Updated: Jan 17
16 January, 2023
The White Stork provided people with the first physical evidence of long-distance bird migration. Photo by Nico Arcilla.
Bird migration has captivated the human imagination and challenged scientific understanding for thousands of years. In the fourth century B.C., Aristotle theorized that the annual disappearances of birds in winter might be explained by birds’ hibernation or by their temporarily transforming themselves into other bird species. Not until 1822 did the breakthrough come that provided evidence of the real story, when a German hunter shot a bird which, amazingly, had previously survived being shot in Africa. How did they know? The White Stork (Ciconia ciconia) had been impaled by the arrow of an African hunter but nevertheless had flown over 5000 km to the German coast of the Baltic Sea, providing the first physical proof of long-distance bird migration between Europe and Africa. Since this breakthrough, scientists have used many methods to study bird migration, but an enormous number of mysteries remain.
The Wilson's Snipe has a huge range in the Americas, but little is known about its migrations. Photo by Nico Arcilla.
Wilson’s Snipe (Gallinago delicata) provides a case in point. Most Wilson’s Snipes nest in North America and migrate with the seasons, including long distances to the Caribbean and South America. During migration, they travel in flocks on moonlit nights, especially during the first and last quarters of the moon. In spring, males migrate before females, while in fall, females migrate before males, a phenomenon known as “differential migration,” where birds of different sexes and ages show different migratory patterns. This has been observed in many bird species, but is still not well understood by scientists. Despite its huge range, Wilson’s Snipe is elusive and poorly studied species that was only recognized as a separate species from its Eurasian cousin, the Common Snipe (Gallinago gallinago), 20 years ago. Because it is often cryptic and difficult to observe as well as among many species of birds that migrate at night, understanding its migratory behavior presents a challenge. But now, new technologies and research networks are enabling scientists to address knowledge gaps about migratory birds in ways never before possible.
New Motus stations in Nebraska add to a previously existing network of Motus stations tracking migratory birds in the Americas. Map by Rachel Kaplan.
One example is the Motus Wildlife Tracking System, an international collaborative research network that uses automated radio telemetry to track the movements of animals tagged with miniature transmitters (nanotags). IBCP is pleased to have contributed to the inclusion in this network of the University of Nebraska’s Cedar Point Biological Station, which recently established a Motus station thanks to a generous grant from the Cooper Foundation. How does it work? Motus nanotags on study species may be detected by more than 700 receiving stations, most of which are located in eastern North America. Motus stations include a power source, receiver, and antennae that detect tagged birds that fly within 15 km.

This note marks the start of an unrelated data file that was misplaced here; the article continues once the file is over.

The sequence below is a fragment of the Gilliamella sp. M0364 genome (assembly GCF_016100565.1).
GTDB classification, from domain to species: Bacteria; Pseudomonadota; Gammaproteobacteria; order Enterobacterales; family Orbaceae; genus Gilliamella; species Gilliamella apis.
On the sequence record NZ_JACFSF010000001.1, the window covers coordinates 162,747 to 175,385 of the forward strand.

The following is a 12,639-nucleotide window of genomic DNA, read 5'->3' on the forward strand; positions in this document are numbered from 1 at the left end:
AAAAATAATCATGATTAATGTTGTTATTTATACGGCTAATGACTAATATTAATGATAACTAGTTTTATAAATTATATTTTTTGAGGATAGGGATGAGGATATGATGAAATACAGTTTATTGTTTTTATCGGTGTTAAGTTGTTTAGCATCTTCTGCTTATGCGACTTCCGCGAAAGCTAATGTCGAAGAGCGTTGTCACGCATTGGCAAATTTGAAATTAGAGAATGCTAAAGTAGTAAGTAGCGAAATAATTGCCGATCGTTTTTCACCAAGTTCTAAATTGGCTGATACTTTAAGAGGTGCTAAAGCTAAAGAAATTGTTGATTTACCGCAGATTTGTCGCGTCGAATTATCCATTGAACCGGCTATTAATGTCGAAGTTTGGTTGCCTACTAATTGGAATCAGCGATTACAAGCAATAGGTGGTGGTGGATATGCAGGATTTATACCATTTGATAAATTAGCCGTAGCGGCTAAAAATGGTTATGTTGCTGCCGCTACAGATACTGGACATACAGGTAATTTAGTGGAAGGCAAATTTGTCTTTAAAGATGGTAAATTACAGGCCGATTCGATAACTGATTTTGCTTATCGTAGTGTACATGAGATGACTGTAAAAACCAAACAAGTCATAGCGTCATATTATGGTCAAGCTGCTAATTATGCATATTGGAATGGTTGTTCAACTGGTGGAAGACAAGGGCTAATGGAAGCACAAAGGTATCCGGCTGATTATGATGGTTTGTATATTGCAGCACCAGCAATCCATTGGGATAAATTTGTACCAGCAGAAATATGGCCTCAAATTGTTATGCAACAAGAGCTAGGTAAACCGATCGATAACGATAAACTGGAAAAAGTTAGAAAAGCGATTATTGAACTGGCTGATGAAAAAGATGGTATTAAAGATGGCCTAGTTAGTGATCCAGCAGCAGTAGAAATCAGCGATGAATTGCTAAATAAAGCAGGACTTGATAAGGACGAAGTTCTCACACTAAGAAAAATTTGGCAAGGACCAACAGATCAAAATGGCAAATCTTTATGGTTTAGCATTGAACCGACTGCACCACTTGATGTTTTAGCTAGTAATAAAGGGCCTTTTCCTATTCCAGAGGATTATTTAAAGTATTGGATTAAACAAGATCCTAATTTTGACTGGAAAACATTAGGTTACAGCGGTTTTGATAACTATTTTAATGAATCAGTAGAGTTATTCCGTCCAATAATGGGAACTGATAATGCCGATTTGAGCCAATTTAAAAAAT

A Western Meadowlark (Sturnella neglecta) carrying a nanotag is detected by a Motus receiving station. Illustration by Rachel Kaplan.
The Cedar Point Motus station enables scientists to detect tagged birds using the Central Flyway, one of the most important migratory bird pathways in the world. Motus nanotags are attached to birds using miniature backpack-like harnesses. Due to technological advances, these tags range in size from only 0.2 to 2.6g and have lifespans of up to three years, depending on size (smaller batteries have shorter lifespans) and how often a radio pulse is transmitted. Motus nanotags allows us to track songbird migrations to an extent not possible until now. The closest stations to the north and south of Cedar Point are located approximately 1200 km and 550 km away, respectively. In the first months following its establishment, the Cedar Point Motus station picked up signals from migratory birds of four species, including Swainson’s Thrush (Catharus ustulatus), Black Tern (Chlidonias niger), Sprague’s Pipit (Anthus spragueii), and Greater Yellowlegs (Tringa melanoleuca).
The first migratory birds detected by the Motus station at the University of Nebraska’s Cedar Point Biological Station. Map by John DeLong.
While the importance of protecting Great Plains habitats for migratory waterbirds such as Sandhill Cranes (Grus canadensis) and Snow Geese (Anser caerulescens) is already well-known, these findings highlight their use on less conspicuous migrations by songbirds and shorebirds. The Greater Yellowlegs, for example, like Wilson’s Snipe, has a huge range in the Americans, but our knowledge of its migrations is limited. We know that Yellowlegs are among the first birds to arrive at their sub-Arctic nesting grounds and that they may winter as far south as Chile. We also know that Greater Yellowlegs, like Wilson’s Snipes, show patterns of differential migration. Both female snipes and yellowlegs leave the nesting grounds to migrate before males at the end of the breeding season, but whereas juvenile snipes appear to migrate before adults, yellowlegs adults appear to migrate before juveniles. What drives these patterns remains a puzzle – one of many mysteries of bird migration that insights derived from the Motus network may help us solve.
A Greater Yellowlegs. Photo by Dan Marks.